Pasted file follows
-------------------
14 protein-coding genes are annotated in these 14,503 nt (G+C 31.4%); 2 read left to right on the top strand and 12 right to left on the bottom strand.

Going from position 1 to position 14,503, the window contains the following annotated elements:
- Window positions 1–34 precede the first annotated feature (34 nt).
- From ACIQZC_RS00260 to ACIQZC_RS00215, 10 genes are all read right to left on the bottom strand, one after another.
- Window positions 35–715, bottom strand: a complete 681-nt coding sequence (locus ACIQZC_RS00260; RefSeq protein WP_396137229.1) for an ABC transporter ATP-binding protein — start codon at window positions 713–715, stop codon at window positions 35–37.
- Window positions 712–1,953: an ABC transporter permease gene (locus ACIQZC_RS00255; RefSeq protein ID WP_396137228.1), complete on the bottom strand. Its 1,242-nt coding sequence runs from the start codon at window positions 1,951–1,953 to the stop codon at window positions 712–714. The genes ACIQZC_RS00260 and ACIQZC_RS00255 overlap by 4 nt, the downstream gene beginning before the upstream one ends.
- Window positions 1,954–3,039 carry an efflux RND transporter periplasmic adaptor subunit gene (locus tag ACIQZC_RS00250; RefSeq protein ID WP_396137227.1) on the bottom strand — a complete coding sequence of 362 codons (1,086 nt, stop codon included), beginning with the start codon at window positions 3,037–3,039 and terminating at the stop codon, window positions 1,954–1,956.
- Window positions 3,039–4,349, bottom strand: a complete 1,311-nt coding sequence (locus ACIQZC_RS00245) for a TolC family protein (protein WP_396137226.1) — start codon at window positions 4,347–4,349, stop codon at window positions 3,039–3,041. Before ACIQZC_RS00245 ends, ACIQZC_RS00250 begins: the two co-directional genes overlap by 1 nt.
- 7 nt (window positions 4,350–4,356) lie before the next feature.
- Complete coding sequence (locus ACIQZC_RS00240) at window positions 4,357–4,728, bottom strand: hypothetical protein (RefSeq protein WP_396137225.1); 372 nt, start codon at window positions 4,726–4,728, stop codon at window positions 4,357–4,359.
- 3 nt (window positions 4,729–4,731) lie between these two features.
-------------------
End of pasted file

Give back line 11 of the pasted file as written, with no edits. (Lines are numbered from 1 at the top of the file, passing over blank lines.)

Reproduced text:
- 3 nt (window positions 4,729–4,731) lie between these two features.